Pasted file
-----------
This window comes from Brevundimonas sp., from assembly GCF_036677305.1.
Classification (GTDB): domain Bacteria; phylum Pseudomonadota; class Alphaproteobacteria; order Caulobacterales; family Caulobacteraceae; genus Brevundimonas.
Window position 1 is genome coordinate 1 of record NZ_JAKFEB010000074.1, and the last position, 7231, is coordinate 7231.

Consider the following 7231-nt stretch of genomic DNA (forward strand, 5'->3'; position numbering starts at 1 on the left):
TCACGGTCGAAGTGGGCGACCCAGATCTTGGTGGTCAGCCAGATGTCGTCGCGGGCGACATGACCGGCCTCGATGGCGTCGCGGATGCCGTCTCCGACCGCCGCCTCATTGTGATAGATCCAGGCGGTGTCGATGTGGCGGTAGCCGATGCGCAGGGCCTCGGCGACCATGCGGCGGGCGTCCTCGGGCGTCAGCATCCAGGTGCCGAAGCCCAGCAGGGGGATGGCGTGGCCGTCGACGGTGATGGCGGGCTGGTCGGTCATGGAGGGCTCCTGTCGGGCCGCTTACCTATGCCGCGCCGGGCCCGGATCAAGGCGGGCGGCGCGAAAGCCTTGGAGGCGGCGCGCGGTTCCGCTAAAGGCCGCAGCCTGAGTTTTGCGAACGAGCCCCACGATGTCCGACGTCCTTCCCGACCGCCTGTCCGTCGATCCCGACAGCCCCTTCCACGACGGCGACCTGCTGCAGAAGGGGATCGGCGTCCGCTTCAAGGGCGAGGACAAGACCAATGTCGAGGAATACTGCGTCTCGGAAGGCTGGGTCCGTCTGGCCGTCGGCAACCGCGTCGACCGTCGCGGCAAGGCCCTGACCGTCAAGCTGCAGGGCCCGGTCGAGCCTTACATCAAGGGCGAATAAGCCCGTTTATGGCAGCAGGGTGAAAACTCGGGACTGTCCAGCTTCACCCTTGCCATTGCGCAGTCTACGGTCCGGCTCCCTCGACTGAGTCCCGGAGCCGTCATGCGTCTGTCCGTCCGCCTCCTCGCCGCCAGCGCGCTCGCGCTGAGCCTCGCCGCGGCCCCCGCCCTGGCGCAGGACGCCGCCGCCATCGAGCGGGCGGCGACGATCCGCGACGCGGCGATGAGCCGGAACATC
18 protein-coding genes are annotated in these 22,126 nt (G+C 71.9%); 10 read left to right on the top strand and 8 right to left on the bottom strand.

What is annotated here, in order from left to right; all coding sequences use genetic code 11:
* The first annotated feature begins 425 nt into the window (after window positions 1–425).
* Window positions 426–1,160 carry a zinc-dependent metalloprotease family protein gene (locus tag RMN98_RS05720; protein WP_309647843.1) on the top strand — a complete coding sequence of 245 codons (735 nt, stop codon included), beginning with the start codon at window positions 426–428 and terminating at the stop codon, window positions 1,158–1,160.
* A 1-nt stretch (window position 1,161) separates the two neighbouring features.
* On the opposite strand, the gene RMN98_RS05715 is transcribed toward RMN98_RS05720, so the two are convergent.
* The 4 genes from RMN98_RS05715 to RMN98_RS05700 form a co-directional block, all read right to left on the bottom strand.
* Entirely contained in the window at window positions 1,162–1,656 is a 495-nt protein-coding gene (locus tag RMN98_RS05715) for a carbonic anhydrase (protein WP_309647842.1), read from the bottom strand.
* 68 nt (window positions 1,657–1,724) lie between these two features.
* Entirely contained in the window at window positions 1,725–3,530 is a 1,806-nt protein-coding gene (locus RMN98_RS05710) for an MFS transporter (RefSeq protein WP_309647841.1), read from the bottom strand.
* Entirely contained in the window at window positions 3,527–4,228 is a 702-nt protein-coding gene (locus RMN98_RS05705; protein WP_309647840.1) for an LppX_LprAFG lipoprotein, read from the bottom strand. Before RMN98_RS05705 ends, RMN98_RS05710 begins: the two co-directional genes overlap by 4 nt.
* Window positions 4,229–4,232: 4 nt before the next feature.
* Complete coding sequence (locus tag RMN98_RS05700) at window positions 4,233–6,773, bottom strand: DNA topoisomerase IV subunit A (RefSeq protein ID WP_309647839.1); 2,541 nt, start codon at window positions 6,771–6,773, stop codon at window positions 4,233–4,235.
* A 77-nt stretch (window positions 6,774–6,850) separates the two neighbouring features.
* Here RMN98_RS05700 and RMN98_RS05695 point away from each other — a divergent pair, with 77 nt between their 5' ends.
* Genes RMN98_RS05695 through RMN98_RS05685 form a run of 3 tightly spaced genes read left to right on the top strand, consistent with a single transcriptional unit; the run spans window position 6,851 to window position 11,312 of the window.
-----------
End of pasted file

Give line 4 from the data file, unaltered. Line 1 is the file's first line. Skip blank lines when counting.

Consider the following 7231-nt stretch of genomic DNA (forward strand, 5'->3'; position numbering starts at 1 on the left):